The Descendants and A Separation, both up for Academy Awards, take an interesting look at the Millenial–Boomer dynamic.
Originally appeared at HyperVocal.
From the men who wrote the book (literally!) on the developing impact of the next generation…
Two Oscar favorites this year focus on the role of strong, young Millennial Generation daughters trying to heal the wounds of their Boomer parents’ marriages in two widely separated, very different cultures. Both films use the relationship of father and daughter — not mother and daughter — to bring a contemporary sensibility to the challenges of marriage.
A Separation shows the difficulties of family life in urban Iran, while the other, The Descendants, takes place in the idyllic setting of suburban Hawaii. Despite these differences in settings, by resting their dramatic tension on this often unexplored family relationship, both movies signal the coming of age of the Millennial Generation and the increasing centrality of its attitudes and beliefs in American life.
Boomers (born 1946-1964) brought the nation’s divorce rate to a historic high of one out of every two marriages. Most of their children have grown up living in single-parent home or at least are friends with someone who has. As a result, 50% of Millennials (born 1982-2003) say that “being a good parent” is their single highest priority in life. Couple that attitude with the relative dominance of females within the generation and you have the perfect recipe for the plot of The Descendants.
In the film, one of George Clooney’s two daughters, is played by Shailene Woodley, the star of ABC Family’s “The Secret Life of the American Teenager,” a program whose popularity among Millennials has resulted in an unprecedented five-year run on the channel. The Descendants begins in earnest when Woodley informs Clooney of his wife’s — her mother’s — infidelity, and then, using all of her generation’s philosophy on “how to handle stuff,” helps guide her father’s ultimate reconciliation with his life’s decisions and with those of the people around him.
While generational birth years and characteristics don’t readily translate across the boundaries of culture and religion, the importance of children in Iran, a country in which 70% of the population is under 30, comes across very clearly in A Separation, the odds-on favorite for best foreign film at this year’s Academy Awards. Eleven-year-old Termeh is the one thing that is holding her parent’s dysfunctional family together. Both of Termeh’s parents demonstrate the personal stubbornness and unwillingness to compromise that Americans recognize in our own Boomer Generation’s behavior and attitudes. Even when her parents give up all hope of saving their marriage, they still leave it up to Termeh, the only person in the film with any wisdom, to determine her own custodial rights.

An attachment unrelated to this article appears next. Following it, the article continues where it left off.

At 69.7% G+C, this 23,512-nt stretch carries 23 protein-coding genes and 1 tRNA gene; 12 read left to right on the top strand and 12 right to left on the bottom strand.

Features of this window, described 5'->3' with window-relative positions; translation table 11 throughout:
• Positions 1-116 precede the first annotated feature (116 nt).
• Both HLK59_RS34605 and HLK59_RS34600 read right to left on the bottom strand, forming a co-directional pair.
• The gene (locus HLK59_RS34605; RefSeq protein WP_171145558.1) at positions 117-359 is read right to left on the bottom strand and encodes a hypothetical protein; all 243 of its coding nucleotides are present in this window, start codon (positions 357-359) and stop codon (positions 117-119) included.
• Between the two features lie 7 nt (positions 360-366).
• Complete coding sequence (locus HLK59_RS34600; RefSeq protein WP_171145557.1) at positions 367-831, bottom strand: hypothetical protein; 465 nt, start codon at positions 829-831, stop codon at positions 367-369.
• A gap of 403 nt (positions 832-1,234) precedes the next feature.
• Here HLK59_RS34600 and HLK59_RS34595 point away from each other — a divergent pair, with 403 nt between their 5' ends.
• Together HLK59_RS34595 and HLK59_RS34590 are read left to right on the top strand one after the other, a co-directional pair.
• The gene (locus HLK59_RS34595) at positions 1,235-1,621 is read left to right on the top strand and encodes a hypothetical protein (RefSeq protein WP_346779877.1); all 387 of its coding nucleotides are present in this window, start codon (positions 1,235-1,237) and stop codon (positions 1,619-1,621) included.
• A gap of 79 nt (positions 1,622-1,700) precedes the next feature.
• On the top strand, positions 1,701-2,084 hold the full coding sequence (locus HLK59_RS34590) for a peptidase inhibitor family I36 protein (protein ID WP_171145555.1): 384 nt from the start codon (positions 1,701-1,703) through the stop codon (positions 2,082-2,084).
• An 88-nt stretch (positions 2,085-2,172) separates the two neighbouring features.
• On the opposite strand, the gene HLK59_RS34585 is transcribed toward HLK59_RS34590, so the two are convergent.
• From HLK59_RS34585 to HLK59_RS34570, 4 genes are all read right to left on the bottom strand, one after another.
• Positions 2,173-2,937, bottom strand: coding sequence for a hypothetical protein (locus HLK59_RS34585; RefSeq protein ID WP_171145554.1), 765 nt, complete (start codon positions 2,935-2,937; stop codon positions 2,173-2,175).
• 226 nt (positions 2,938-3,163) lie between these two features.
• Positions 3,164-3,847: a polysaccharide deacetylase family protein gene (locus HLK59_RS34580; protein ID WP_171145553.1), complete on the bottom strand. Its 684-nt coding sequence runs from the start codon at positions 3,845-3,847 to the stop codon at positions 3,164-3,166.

Two other Oscar contenders, Martin Scorcese’s masterpiece, Hugo and Incredibly Close and Extremely Loud, featuring Tom Hanks, also have strong performances by Millennial-aged actors. But the very similar plot lines of these two movies do not have a Millennial Generation point of view about families and the role of women. Even though Hugo is set in a Depression-era Paris train station, and Incredibly Close in post 9/11 New York, in each film a son tries to figure out a mystery his dead father has left behind.
A son attempting to understand his father and live up to his father’s expectations, however, is a time-worn plot, more typical of an earlier era. Despite the technical brilliance of Hugo, neither film is expected to garner top honors from the Academy. Instead, just as “Modern Family” and its diverse ensemble cast has recently dominated the Emmys for TV sitcoms, the Oscars are much more likely to look with favor on this year’s two films that have Millennial daughters and Boomer dads at the core of their story lines and casts.
In so doing, Hollywood will take a major step toward recognizing an emerging generation whose size and unity of belief is likely to dominate American society and culture for decades to come. By 2020, more than one of three American adults will be a Millennial, a cohort in which two-thirds agree on the answers to almost every question in most surveys. Now if the industry could only figure out a way of attracting Millennials to movie theaters as well as including them in its scripts, Hollywood would have an even brighter story to tell about its own future.
Morley Winograd and Michael D. Hais are co-authors of the newly published Millennial Momentum: How a New Generation is Remaking America and Millennial Makeover: MySpace, YouTube, and the Future of American Politics, named by the New York Times as one of its ten favorite books of 2008.
—Photos via HyperVocal